An Introduction to Religion and Politics

Theory and Practice

By Jonathan Fox

© 2013 – Routledge

262 pages | 2 B/W Illus.

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pub: 2012-10-18
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About the Book

An Introduction to Religion and Politics offers a comprehensive overview of the many theories of religion and politics, and provides students with an accessible but in-depth account of the most significant debates, issues and methodologies. Fox examines the ways in which religion influences politics, analyses the current key issues and provides a state of the art account of religion and politics, highlighting the diversity in state religion policies around the world.

Topics covered include:

  • Secularism and secularization
  • Religious identity
  • Religious worldviews, beliefs, doctrines and theologies
  • Religious legitimacy
  • Religious institutions and mobilization
  • Rational and functional religion
  • Religious fundamentalism
  • Conflict, violence and terror

This work combines theoretical analysis with data on the religion policies of 177 governments, showing that while most of the world's government support religion and many restrict it; true neutrality on the issue of religion is extremely rare. Religion is becoming an inescapable issue in politics.

This work will be essential reading for all students of religion and politics, and will also be of great interest to those studying related subjects such as comparative politics, international relations and war and conflict studies.

Reviews

For far too long, we have labored without a text that unifies social scientific treatments of religion and politics. Fox's An Introduction to Religion and Politics is a theoretical tour de force, providing a broad and deep survey of the major theories of religious presence in politics, tested with his Religion and the State dataset and carefully chosen case studies throughout. It is highly relevant and readable and will serve as a critical reference tool.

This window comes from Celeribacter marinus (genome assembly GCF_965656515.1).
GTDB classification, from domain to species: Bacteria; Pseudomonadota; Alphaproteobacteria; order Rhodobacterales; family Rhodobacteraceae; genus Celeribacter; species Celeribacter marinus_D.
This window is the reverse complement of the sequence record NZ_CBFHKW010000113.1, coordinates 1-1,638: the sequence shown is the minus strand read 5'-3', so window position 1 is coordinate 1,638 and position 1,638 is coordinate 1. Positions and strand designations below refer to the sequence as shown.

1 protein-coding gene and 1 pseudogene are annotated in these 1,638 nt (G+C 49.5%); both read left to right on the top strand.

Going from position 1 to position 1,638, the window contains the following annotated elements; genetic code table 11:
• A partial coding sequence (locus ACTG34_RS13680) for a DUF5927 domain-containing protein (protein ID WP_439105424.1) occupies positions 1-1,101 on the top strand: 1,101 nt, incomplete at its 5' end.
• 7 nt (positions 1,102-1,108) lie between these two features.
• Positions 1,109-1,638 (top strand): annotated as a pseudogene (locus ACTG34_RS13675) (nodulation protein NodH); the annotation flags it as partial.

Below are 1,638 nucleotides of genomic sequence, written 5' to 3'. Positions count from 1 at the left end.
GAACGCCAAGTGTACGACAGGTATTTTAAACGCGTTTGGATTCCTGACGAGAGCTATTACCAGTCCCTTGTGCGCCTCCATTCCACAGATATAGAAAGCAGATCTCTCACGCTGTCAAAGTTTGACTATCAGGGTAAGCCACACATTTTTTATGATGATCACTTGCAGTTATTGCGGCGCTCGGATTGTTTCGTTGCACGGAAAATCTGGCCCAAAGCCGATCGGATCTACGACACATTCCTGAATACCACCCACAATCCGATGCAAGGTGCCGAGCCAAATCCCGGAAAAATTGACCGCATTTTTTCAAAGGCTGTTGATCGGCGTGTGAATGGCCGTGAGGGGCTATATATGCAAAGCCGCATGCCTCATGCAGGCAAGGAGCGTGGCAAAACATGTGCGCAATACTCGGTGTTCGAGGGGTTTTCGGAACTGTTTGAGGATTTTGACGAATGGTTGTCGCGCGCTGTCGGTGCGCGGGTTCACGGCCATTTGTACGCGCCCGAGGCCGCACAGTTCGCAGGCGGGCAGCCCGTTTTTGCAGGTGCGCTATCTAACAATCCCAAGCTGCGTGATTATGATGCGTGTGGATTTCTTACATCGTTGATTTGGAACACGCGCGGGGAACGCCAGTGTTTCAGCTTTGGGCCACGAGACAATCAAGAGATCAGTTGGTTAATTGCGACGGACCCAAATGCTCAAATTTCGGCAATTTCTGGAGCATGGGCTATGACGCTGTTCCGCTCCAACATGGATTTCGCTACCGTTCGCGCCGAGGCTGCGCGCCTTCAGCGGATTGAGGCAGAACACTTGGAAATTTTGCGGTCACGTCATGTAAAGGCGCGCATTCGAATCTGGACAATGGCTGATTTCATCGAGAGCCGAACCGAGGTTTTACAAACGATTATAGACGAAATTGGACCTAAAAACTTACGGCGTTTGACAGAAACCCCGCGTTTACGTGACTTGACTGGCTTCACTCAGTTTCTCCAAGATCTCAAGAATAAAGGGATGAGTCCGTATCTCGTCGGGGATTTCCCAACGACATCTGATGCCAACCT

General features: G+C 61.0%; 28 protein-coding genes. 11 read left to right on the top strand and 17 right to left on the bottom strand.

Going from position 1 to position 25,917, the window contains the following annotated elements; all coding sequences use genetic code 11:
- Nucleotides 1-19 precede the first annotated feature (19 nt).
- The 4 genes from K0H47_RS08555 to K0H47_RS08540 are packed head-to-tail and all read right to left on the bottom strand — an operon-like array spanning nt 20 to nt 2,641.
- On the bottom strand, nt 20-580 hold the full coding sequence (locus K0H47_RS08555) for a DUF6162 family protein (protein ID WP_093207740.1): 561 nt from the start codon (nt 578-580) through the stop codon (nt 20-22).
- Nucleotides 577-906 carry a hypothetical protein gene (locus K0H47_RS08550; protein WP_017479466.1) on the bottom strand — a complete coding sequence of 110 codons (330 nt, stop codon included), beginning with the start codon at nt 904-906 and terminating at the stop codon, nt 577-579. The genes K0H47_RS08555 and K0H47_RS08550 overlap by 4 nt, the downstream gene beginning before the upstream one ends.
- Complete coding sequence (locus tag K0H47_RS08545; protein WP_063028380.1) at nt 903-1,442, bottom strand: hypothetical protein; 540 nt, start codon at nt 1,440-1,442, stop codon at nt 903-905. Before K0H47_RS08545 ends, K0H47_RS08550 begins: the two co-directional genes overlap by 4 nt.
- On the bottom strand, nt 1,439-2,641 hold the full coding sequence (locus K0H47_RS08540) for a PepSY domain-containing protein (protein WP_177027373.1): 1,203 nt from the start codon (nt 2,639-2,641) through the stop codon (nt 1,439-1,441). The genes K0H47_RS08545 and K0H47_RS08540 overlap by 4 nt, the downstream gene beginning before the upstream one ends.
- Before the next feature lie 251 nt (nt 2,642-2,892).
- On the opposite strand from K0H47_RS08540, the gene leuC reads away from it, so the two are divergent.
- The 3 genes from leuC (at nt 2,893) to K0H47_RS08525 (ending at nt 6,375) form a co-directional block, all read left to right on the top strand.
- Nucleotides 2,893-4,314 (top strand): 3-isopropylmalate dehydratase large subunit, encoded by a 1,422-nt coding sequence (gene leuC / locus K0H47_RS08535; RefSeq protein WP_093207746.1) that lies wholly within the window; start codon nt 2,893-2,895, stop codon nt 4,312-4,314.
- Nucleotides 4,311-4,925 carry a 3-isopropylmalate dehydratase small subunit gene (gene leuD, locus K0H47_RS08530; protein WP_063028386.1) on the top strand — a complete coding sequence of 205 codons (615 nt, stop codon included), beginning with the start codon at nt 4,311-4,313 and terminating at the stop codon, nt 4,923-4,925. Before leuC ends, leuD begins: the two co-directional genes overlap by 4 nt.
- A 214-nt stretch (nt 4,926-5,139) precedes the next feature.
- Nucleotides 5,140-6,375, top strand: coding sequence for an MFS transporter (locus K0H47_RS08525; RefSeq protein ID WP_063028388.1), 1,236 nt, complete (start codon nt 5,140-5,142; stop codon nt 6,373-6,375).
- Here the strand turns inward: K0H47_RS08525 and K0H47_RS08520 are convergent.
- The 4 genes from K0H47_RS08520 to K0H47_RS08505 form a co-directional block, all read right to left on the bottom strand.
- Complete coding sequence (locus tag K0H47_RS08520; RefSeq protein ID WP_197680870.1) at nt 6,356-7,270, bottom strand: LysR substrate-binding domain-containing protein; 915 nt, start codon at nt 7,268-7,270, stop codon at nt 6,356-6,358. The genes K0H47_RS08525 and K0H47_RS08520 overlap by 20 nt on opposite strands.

Paul A. Djupe, Denison University

'Jonathan Fox has pulled off a difficult double achievement in this book. First, he has persuasively presented arguments that cover the many ways that religion and politics can connect, and the outcomes when they do. Second, he has set out the information in a way that will be appreciated by university students (and others) who have an interest in the topic. In short, this is an excellent book and Fox will find that many people appreciate the clarity and rigour with which he has presented the evidence.'

Professor Jeffrey Haynes, Associate Dean and Director of the Centre for the Study of Religion, Conflict and Cooperation, Faculty of Law, Governance and International Relations, London Metropolitan University

Jonathan Fox, one of the discipline's foremost experts in the study of religion and politics, has crafted an eloquent yet accessible guide to the comparative study of religion and politics. Fox provides a coherent framework that traces policies to their sources in identities, belief systems, concerns of legitimacy and institutions, complemented with contemporary illustrations, analyses of hot-button controversies and carefully selected evidence. Students and scholars alike will find this volume informative, provocative and compelling."